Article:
Wot I Think: Puzzle Quest 2

And again.

Puzzle Quest 2 is up on Steam for £14. The match-3 RPG madness shifts from top-down inbetweeny bits to isometric inbetweeny bits, with a few changes to the structure of the battles. Does it work? Is it as compelling? Does it still seem like it’s cheating? If you’d only read below you’ll find out Wot I Think.

I’ve been meaning to tell you Wot I Think about Puzzle Quest 2 for ages. But, well, I’ve been somewhat playing the match-3 battling RPG of Puzzle Quest 2.

This makes for something of a dilemma, because I’d like to argue that it has some signifflaws, but at the same time I’d just like to play one more battle before I do. Which means they can’t be significant at all, can they?

Oh good grief, I’m not kidding. I know this is a schtick, that thing where someone pretends they just stopped for five minutes and an hour went by. It was an hour and a half, about eight battles, three looted chests, a hidden object, then travelling back to town to trade in about 10,000 gold worth of loot, and upgrade my items, where I also discovered a bunch more sidequests were available and right now I’m fighting a zombie in the barracks and I remembered I’m supposed to be writing this.

Earlier this week Warren Spector was talking about the specific purposes of videogames, and he uttered these words: “Games are about the repeated action. Our job is to change the context around the repeated action.”

I can’t think of a better description of Puzzle Quest 2. Like its predecessor, this is an RPG based around the traditional match-3 puzzle that made Bejeweled and Zoo Keeper so famous. You slide tiles on a grid, lining up those of the same colour into rows of three or more, which makes them disappear.

Except Puzzle Quest had the magnificent idea of making this action competitive. It’s two-player match-3, you versus the computer. Lining up coloured gems gains you one of five types of mana, which can then be spent on spells to use in the battle. Spells that change the grid, attack your enemy, or gain you advantages. Then there’s the grids skulls, which when aligned issue damage to the enemy. Whoever’s hit points get to zero first loses.

Surrounding this core mechanic are very many excellent details, from being able to buy clothing that provides more defence and bonuses, to upgrading weapons for special attacks. Gone are the XP gems this outing, replaced by clenched fist icons, which gain points for unleashing your weapon, shield or item’s special move. For my Masterwork Glyphic Greatsword, I need an enormous 25 of these to unleash the extraordinary 34 skulls of damage.

Defence allows you a percentage change to halve the damage of any attack, meaning it’s another stat you want to keep an eye on, boosting it if you can, and taking out your opponents’.

So during battle you are doing so much more than playing match-3. You’re engaged almost in resource management, working out what mana you need, trying to harvest as many fists as you can, while preventing any opportunities for attack being left on the board at the end of your turn. With replacement tiles dropping in from above whenever any are destroyed, it of course becomes a combination of fine skill and mad luck. You either watch cascades of tiles dropping in and forming groups on their own, filling your mana and brutally attacking your opponent, or you see the grid set itself up perfectly for the enemy.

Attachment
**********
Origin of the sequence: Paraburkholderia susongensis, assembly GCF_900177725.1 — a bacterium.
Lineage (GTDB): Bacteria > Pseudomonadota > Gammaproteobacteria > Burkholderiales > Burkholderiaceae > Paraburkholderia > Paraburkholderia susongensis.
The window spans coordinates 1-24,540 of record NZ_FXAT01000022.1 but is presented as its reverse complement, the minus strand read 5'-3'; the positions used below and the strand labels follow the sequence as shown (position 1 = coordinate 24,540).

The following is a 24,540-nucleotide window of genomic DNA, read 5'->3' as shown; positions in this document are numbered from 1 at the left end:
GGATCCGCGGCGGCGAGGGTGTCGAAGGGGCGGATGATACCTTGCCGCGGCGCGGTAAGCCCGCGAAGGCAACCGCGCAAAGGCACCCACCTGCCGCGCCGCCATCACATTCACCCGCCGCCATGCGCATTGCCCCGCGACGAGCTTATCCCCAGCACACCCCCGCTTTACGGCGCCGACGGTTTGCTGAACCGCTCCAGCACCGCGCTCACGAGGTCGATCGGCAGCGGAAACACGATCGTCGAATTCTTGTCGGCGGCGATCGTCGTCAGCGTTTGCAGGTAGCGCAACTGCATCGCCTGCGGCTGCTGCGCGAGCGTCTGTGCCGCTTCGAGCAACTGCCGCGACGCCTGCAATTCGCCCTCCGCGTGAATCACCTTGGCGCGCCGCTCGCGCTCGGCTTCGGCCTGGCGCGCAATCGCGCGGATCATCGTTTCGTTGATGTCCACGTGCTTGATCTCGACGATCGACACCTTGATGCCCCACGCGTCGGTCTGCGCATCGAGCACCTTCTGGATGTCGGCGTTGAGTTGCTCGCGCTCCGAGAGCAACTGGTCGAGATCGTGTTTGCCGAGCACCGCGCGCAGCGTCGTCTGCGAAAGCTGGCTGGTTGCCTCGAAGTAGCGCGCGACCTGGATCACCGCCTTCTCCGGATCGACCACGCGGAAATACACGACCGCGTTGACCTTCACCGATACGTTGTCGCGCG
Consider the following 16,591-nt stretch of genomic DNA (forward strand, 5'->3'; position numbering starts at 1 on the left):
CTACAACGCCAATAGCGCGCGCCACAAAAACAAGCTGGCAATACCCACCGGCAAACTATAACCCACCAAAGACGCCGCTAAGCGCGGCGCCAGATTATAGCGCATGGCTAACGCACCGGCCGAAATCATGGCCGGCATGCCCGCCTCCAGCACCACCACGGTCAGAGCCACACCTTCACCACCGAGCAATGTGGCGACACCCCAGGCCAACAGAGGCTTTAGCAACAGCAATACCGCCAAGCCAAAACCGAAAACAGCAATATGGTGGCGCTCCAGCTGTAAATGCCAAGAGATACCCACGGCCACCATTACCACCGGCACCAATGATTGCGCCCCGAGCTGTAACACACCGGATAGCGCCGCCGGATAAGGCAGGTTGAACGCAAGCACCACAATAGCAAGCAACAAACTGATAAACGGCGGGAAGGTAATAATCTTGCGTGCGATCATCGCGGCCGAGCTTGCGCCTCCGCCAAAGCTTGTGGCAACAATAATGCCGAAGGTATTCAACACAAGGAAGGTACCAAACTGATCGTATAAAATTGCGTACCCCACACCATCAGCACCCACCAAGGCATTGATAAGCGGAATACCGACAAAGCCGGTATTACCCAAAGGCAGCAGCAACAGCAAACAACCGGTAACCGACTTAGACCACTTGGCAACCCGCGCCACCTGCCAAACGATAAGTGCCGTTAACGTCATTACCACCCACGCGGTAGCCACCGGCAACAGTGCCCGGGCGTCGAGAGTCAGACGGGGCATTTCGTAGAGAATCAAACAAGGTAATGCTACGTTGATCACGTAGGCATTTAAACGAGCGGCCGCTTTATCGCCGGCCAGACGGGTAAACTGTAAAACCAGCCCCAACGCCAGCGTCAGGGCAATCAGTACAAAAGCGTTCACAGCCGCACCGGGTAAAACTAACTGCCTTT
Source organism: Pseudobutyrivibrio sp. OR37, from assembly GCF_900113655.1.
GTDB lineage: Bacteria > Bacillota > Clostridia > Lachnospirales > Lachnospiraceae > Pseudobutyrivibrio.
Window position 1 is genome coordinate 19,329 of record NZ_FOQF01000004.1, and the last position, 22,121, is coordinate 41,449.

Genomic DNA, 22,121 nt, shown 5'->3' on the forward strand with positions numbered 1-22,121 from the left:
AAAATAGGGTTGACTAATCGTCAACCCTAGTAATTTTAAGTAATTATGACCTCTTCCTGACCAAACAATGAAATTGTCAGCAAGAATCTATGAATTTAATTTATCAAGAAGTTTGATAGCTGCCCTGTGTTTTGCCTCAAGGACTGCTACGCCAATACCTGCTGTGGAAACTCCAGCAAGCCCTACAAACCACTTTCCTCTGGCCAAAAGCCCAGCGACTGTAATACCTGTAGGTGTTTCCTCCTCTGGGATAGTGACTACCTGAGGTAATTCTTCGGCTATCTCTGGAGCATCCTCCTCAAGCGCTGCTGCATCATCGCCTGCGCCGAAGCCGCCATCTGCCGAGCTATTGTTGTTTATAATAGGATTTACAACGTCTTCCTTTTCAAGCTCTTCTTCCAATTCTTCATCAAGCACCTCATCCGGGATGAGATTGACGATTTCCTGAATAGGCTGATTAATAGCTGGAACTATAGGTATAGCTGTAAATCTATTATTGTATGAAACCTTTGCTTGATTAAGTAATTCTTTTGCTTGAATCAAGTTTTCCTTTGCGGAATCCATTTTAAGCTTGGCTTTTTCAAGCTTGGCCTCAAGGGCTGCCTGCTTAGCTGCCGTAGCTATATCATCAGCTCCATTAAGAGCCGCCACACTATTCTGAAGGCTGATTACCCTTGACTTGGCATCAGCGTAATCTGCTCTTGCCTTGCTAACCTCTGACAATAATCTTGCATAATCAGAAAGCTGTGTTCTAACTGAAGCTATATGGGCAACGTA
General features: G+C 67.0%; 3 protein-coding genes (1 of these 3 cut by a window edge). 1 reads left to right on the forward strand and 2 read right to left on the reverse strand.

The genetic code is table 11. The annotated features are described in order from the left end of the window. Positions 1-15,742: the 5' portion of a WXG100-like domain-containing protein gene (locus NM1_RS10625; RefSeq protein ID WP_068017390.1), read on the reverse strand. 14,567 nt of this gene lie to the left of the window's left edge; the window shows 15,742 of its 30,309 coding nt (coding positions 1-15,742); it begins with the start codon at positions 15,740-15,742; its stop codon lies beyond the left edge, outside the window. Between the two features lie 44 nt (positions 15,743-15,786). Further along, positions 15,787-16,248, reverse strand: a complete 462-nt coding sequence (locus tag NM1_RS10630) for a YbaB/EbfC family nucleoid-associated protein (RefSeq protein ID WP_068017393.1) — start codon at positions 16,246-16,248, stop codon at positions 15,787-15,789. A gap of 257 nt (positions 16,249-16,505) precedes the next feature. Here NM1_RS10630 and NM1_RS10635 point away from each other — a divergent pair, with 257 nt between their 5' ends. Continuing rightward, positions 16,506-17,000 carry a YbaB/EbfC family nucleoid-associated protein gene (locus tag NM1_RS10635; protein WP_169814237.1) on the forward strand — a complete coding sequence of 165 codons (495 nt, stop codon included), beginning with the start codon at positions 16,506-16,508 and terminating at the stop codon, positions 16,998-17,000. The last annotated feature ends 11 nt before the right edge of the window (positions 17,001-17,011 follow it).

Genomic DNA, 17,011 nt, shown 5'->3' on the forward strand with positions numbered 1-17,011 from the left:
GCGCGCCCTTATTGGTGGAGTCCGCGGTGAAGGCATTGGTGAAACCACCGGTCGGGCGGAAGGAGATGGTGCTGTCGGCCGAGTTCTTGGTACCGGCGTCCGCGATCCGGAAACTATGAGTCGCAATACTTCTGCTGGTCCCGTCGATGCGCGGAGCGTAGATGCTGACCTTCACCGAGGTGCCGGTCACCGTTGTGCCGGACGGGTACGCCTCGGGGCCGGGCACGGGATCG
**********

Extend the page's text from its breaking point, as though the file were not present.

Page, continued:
However, get familiar with it all and it very much becomes the same process each fight. For me it goes: Scan for four-of-a-kind possibilities (which give you an extra turn), then fill up on Blue, Green and Yellow so I can fire off Tribal Mark (increasing the damage of lining up skulls) and Triban War (boosting my defence). Then I’ll use Enrage to add 14 extra red gems to the board, which’ll be bound to give me at least one four-in-a-row, and leave me with enough mana to use Skull Crusher and stun the enemy for a few turns. By now I should have enough fists to launch a mighty blow from my sword, and then curse the seas and skies when he manages to block it. Repeat. Forever.

There’s a really dramatic change since the original. Gone is the top-down view of a map, covered in enemy icons and castles to visit. This time you’re in an isometric world of dungeons and caves, where rooms are guarded by orcs and wolves, and towns filled with tradespeople and quest givers. While it’s really an aesthetic change – you’re still playing match-3 for the most part – it refocuses everything, a smaller scale, a more intimate, personal experience.

And so you repeat that action. And repeat that action. And repeat that action. And even though the fights are getting ludicrously repetitive, you repeat that action. And despite it being 2am and your eyes aching with tired, you repeat that action. Because if you repeat that action here, and in the next corridor, and then in the next room, that will let you get to that action to be repeated but with a plot-changing enemy. This completed you’re afforded opportunities to repeat that action elsewhere.

There are, in fairness, a few other mini-games. Picking locks involves lining up tiles to match those at the bottom of the screen. Searching requires you to line up tiles to change the colour of those grid squares. Looting asks you to line up lines to match particular icons for rewards. And learning new spells is about lining up icons in very few moves.

It’s easy to tease it for that. But there’s so many tiny details that demonstrate intuition and empathy on the part of the developer. The “be-boop” at the end of your turn, the “be-beep” at their end of the enemies’. Such a small thing to do, but so effective at saying, “Your turn!”. The animations are gloriously silly and overblown, and the storytelling is all pleasingly daft.

However, it’s a bit disappointing that the same stupid AI bug from the first game appears here too. The enemies are smart, and won’t usually ignore a chance to four-in-a-row or take out some skulls, which means you know you’re going to get at least some challenge. But for some reason they’re still incapable of noticing a potential match of skulls if they drop in from the top in the middle of their own turn. While it’s clearly to your advantage, it’s a strange defect that should likely have been fixed.

Also remaining from the original, and a lot more fun, is the extraordinary mental battle involved in not thinking the game is cheating.